‘Fairly unscathed’: Berkeley instrument store Lark in the Morning sells online amid pandemic

lark in the morning
Lark in the Morning/Courtesy
Amid the COVID-19 pandemic, Berkeley instrument store Lark in the Morning has continued to sell specialized instruments from around the world on its online website.

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Lark in the Morning, a musical instrument store in Berkeley specializing in rare and unusual instruments from around the world, has shifted to online operations amid the COVID-19 pandemic.

On Lark in the Morning’s online store, Irish frame drums, Romanian balalaikas and Native American flutes can be found for sale — so can percussion instruments known as African thumb pianos, kalimbas and gyalings, which are traditional woodwind instruments from Tibet.

Originally founded in 1974 as a mail order business by Celtic musician Mickie Zekley, Lark in the Morning once had storefronts in San Francisco, Seattle and Mendocino, according to its website. In 2017, the business — then operating entirely online — was bought by Eric Azumi, who opened the Berkeley storefront in the same year.

According to Azumi, Lark in the Morning has been “fairly unscathed” by the pandemic, because even before it occurred, about 70% of store revenue came from the online store. Azumi added that although the store is not quite breaking even yet, its online sales have slightly increased.

A new challenge, however, is sourcing its instruments from around the world.

“It’s been much more difficult for us to get supplies because we deal with mostly world instruments coming from all over the world,” Azumi said. “Nothing has been coming out of India, Pakistan or Turkey.”

Azumi added that he hopes the store’s backordered instruments will arrive in time for the Christmas season.

While Lark in the Morning already had a robust online presence before the pandemic, Azumi is unsure how the physical store might operate after it reopens. Customers were previously able to try any instrument in the store, including woodwind instruments that had a special cleaning protocol, Azumi added.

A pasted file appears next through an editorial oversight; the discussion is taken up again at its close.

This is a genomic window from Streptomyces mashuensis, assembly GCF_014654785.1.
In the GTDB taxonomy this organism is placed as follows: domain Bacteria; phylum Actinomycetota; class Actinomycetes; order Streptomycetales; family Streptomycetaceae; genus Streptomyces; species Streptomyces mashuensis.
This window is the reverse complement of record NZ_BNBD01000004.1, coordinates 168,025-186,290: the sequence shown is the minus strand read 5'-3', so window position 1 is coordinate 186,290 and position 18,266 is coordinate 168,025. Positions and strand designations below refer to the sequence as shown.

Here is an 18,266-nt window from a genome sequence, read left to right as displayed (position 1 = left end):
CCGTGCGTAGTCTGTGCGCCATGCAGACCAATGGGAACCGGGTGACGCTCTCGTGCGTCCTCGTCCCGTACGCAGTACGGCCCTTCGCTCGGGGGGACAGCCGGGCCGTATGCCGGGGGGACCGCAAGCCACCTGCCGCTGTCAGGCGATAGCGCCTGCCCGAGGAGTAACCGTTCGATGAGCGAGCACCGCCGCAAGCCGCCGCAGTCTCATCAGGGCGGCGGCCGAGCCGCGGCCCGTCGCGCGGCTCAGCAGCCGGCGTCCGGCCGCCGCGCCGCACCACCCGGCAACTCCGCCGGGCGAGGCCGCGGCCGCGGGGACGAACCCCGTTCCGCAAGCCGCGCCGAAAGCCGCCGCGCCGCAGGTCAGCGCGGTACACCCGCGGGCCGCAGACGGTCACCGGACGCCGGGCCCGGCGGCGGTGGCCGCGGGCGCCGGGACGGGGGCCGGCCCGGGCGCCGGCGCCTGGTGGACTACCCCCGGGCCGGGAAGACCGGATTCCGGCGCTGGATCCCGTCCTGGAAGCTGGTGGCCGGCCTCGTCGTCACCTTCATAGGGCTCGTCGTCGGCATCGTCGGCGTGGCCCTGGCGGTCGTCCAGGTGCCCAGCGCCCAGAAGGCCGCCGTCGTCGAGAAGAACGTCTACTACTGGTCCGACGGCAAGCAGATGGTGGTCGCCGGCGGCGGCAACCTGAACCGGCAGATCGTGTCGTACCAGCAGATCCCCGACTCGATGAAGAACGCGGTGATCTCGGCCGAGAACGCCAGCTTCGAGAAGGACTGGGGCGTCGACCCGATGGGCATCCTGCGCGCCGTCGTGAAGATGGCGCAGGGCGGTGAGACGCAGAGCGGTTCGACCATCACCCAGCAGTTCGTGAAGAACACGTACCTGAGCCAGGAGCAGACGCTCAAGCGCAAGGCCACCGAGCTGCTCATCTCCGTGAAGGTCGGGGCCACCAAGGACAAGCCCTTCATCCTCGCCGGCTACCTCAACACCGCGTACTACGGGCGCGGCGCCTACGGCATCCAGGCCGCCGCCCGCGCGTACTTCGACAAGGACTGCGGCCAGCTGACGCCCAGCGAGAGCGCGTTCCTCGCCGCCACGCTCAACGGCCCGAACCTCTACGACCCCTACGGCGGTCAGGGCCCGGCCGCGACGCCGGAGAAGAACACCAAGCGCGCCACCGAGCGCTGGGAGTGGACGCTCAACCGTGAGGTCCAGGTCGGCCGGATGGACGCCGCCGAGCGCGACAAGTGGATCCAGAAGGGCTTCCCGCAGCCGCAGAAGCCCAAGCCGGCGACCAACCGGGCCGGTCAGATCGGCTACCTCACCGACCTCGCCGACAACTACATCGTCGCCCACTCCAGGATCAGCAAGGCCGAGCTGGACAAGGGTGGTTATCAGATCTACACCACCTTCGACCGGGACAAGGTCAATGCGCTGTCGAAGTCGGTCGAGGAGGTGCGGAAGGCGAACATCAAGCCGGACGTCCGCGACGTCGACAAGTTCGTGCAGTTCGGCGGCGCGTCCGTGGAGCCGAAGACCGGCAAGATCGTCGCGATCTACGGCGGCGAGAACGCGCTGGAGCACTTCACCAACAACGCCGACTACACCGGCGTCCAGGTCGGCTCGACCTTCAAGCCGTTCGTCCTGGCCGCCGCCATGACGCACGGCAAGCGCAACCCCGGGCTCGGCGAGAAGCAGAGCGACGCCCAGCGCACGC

“We’ll probably have to be extra diligent about that, but touching them is a part of trying out guitars and picking up drums and playing them,” Azumi said. “I don’t know how long people are going to feel scared of sharing germs.”

Besides selling instruments and sourcing free musical recordings on its website, Lark in the Morning also features Lark Camp on its website — an annual family-friendly gathering in Mendocino that Zekley continues to run through the Lark Traditional Arts nonprofit.

Over a week, participants can take musical workshops, join jam sessions and dance into the night, according to Lark Camp’s website. This year, the event was replaced by Virtual Lark Week — a series of events that included virtual workshops, performances and happy hours from Aug. 3-7.

For Azumi, however, the virtual events cannot compare to camping and playing music in the Redwoods.

“It’s an amazing experience,” Azumi said. “600 people from all over the world get together in the woods and off the grid.”

Contact Jessica Li at [email protected] and follow her on Twitter at @JessicaLi57.